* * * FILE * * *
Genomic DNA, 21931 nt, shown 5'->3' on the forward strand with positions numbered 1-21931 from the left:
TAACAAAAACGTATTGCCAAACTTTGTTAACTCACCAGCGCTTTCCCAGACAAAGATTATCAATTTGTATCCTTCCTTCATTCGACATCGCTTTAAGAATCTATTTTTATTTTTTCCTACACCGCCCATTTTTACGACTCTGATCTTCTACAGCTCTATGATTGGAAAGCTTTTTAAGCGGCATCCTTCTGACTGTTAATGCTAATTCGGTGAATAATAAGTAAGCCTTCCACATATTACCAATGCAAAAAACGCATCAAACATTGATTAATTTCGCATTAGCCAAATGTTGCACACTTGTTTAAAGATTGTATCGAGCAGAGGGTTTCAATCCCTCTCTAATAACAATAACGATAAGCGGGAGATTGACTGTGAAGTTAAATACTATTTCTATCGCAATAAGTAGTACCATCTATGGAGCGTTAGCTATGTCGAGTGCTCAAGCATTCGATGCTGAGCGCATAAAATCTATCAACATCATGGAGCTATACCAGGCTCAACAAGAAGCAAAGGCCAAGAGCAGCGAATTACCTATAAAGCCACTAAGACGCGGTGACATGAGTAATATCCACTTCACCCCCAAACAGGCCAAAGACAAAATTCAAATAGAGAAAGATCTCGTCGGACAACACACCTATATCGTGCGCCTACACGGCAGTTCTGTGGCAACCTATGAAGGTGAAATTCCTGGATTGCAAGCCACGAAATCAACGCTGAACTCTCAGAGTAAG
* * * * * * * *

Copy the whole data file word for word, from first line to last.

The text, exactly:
Genomic DNA, 21931 nt, shown 5'->3' on the forward strand with positions numbered 1-21931 from the left:
TAACAAAAACGTATTGCCAAACTTTGTTAACTCACCAGCGCTTTCCCAGACAAAGATTATCAATTTGTATCCTTCCTTCATTCGACATCGCTTTAAGAATCTATTTTTATTTTTTCCTACACCGCCCATTTTTACGACTCTGATCTTCTACAGCTCTATGATTGGAAAGCTTTTTAAGCGGCATCCTTCTGACTGTTAATGCTAATTCGGTGAATAATAAGTAAGCCTTCCACATATTACCAATGCAAAAAACGCATCAAACATTGATTAATTTCGCATTAGCCAAATGTTGCACACTTGTTTAAAGATTGTATCGAGCAGAGGGTTTCAATCCCTCTCTAATAACAATAACGATAAGCGGGAGATTGACTGTGAAGTTAAATACTATTTCTATCGCAATAAGTAGTACCATCTATGGAGCGTTAGCTATGTCGAGTGCTCAAGCATTCGATGCTGAGCGCATAAAATCTATCAACATCATGGAGCTATACCAGGCTCAACAAGAAGCAAAGGCCAAGAGCAGCGAATTACCTATAAAGCCACTAAGACGCGGTGACATGAGTAATATCCACTTCACCCCCAAACAGGCCAAAGACAAAATTCAAATAGAGAAAGATCTCGTCGGACAACACACCTATATCGTGCGCCTACACGGCAGTTCTGTGGCAACCTATGAAGGTGAAATTCCTGGATTGCAAGCCACGAAATCAACGCTGAACTCTCAGAGTAAG